How broad is computational thinking? A longitudinal study of practices shaping computer science learning

Computer science is becoming a mainstream school subject, yet we know relatively little about teaching, learning, and assessing computer science at the primary and secondary level. Few studies have followed the long-term trajectories of early computer science learners. We present a longitudinal study of a school cohort (N=48) across a three-year computer science curriculum in grades 6-8. We analyzed students' Scratch projects in terms of elaboration and computational thinking content, and modeled their association with performance on a summative open-ended assessment of computational thinking. Both metrics were associated with performance on the summative task, but engagement had a much more substantial effect. This supports the idea that early computer science experience should be designed to support students in working on personally-meaningful projects. Developing computational literacy practices may be more important for long-term growth in computational thinking than a primary emphasis on content knowledge.

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APA

Proctor, C., & Blikstein, P. (2018). How broad is computational thinking? A longitudinal study of practices shaping computer science learning. In J. Kay & R. Luckin (Eds.). Rethinking Learning in the Digital Age: Making the Learning Sciences Count, 13th International Conference of the Learning Sciences (ICLS) 2018. (pp. 544-551). London, UK: ISLS.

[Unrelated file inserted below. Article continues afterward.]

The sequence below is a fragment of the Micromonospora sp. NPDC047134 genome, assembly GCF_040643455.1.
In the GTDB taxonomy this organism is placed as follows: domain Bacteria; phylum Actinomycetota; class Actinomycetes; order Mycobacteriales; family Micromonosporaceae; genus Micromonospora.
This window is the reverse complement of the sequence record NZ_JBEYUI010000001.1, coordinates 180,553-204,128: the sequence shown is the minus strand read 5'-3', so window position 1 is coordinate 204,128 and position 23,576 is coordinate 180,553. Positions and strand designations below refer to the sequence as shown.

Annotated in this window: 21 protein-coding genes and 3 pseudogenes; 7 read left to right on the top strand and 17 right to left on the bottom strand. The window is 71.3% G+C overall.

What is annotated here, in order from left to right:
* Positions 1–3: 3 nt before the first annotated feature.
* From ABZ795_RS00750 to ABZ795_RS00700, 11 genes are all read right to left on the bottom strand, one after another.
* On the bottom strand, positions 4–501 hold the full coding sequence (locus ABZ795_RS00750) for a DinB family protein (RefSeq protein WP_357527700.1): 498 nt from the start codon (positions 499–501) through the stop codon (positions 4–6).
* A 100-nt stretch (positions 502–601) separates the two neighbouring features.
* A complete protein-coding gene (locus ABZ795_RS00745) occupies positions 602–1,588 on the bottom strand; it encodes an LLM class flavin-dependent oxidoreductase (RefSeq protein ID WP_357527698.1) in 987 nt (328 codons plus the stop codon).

Bibtex

@inproceedings{proctor2018,
  title = {How {{Broad}} Is {{Computational Thinking}}? {{A Longitudinal Study}} of {{Practices Shaping Learning}} in {{Computer Science}}},
  booktitle = {Rethinking {{Learning}} in the {{Digital Age}}. {{Making}} the {{Learning Sciences Count}}},
  author = {Proctor, Chris and Blikstein, Paulo},
  editor = {Kay, Judy and Luckin, Rosemary},
  year = {2018},
  month = jun,
  volume = {3},
  pages = {544--551},
  publisher = {{International Society of the Learning Sciences}},
  address = {{London, UK}},
  abstract = {Computer science is becoming a mainstream school subject, yet we know relatively little about teaching, learning, and assessing computer science at the primary and secondary level. Few studies have followed the long-term trajectories of early computer science learners. We present a longitudinal study of a school cohort (N=48) across a three-year computer science curriculum in grades 6-8. We analyzed students' Scratch projects in terms of elaboration and computational thinking content, and modeled their association with performance on a summative open-ended assessment of computational thinking. Both metrics were associated with performance on the summative task, but engagement had a much more substantial effect. This supports the idea that early computer science experience should be designed to support students in working on personally-meaningful projects. Developing computational literacy practices may be more important for long-term growth in computational thinking than a primary emphasis on content knowledge.},
  langid = {english}
}